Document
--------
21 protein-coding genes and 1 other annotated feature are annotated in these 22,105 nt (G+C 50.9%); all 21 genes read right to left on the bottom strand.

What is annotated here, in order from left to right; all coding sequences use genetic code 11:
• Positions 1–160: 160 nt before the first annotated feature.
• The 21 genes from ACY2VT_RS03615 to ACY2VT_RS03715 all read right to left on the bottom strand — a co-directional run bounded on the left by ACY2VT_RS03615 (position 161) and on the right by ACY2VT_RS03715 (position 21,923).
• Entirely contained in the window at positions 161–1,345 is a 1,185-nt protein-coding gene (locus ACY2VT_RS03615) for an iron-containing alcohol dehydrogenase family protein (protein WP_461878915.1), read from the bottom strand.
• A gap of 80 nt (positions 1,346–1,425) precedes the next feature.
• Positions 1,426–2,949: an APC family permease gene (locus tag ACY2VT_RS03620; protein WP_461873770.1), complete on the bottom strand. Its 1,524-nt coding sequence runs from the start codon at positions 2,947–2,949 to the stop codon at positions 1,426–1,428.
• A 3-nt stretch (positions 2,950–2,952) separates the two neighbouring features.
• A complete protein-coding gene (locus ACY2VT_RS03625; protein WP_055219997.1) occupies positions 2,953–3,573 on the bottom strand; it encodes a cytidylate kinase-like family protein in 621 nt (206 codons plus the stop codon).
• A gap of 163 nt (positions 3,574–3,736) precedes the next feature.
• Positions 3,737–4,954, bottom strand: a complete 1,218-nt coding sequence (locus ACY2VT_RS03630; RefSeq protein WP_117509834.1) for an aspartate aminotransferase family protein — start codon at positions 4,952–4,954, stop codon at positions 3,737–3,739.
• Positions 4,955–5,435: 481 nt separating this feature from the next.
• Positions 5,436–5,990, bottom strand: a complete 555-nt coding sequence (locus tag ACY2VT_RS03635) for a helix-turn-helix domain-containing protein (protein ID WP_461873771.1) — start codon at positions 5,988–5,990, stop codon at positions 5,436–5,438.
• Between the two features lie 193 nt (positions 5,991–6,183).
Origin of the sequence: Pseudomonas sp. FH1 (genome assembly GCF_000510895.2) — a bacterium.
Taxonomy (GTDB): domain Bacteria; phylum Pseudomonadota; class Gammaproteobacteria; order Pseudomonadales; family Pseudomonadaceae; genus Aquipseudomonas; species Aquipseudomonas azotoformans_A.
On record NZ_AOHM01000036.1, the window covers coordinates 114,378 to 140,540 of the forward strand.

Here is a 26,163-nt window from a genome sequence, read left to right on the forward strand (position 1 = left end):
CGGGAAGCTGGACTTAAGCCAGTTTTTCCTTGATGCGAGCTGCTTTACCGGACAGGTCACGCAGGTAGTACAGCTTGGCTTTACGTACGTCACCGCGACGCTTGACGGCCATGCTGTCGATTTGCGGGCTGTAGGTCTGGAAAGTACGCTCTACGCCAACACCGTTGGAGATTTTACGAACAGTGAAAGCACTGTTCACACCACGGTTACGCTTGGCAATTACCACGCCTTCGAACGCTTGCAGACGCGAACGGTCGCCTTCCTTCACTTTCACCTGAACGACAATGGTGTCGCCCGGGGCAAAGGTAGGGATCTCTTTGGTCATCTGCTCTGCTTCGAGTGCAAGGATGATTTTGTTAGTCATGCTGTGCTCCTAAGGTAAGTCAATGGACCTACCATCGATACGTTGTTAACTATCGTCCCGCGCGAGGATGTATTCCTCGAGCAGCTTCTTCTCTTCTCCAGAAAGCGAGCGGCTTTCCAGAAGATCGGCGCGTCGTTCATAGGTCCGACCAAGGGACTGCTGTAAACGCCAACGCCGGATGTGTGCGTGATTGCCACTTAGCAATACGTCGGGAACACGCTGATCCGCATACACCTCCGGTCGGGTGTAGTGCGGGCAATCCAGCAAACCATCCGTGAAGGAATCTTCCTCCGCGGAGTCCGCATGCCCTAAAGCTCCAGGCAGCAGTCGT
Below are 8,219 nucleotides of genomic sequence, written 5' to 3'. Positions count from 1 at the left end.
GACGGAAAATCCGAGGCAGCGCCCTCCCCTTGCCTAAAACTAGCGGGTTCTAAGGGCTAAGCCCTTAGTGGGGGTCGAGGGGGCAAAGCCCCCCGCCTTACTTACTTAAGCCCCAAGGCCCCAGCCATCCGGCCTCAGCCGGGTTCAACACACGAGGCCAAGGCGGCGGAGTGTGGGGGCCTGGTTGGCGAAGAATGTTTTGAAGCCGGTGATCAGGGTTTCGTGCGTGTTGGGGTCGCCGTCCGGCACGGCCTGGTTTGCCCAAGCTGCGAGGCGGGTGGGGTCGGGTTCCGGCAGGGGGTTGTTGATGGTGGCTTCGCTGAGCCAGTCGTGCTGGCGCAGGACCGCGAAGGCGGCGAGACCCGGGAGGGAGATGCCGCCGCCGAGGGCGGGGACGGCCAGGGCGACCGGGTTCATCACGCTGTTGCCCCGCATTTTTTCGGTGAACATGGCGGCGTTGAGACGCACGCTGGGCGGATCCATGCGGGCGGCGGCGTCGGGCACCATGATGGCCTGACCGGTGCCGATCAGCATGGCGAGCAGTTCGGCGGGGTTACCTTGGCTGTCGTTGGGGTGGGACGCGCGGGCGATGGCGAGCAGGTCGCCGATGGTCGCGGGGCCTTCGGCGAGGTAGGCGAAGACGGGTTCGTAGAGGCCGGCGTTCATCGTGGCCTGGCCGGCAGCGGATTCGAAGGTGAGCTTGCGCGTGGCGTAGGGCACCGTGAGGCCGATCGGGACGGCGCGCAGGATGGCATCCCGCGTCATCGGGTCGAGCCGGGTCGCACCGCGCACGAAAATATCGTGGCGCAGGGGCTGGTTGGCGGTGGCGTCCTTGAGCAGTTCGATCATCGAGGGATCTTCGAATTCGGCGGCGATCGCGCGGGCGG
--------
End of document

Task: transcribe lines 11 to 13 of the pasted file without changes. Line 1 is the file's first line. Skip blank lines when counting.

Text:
• Positions 3,737–4,954, bottom strand: a complete 1,218-nt coding sequence (locus ACY2VT_RS03630; RefSeq protein WP_117509834.1) for an aspartate aminotransferase family protein — start codon at positions 4,952–4,954, stop codon at positions 3,737–3,739.
• Positions 4,955–5,435: 481 nt separating this feature from the next.
• Positions 5,436–5,990, bottom strand: a complete 555-nt coding sequence (locus tag ACY2VT_RS03635) for a helix-turn-helix domain-containing protein (protein ID WP_461873771.1) — start codon at positions 5,988–5,990, stop codon at positions 5,436–5,438.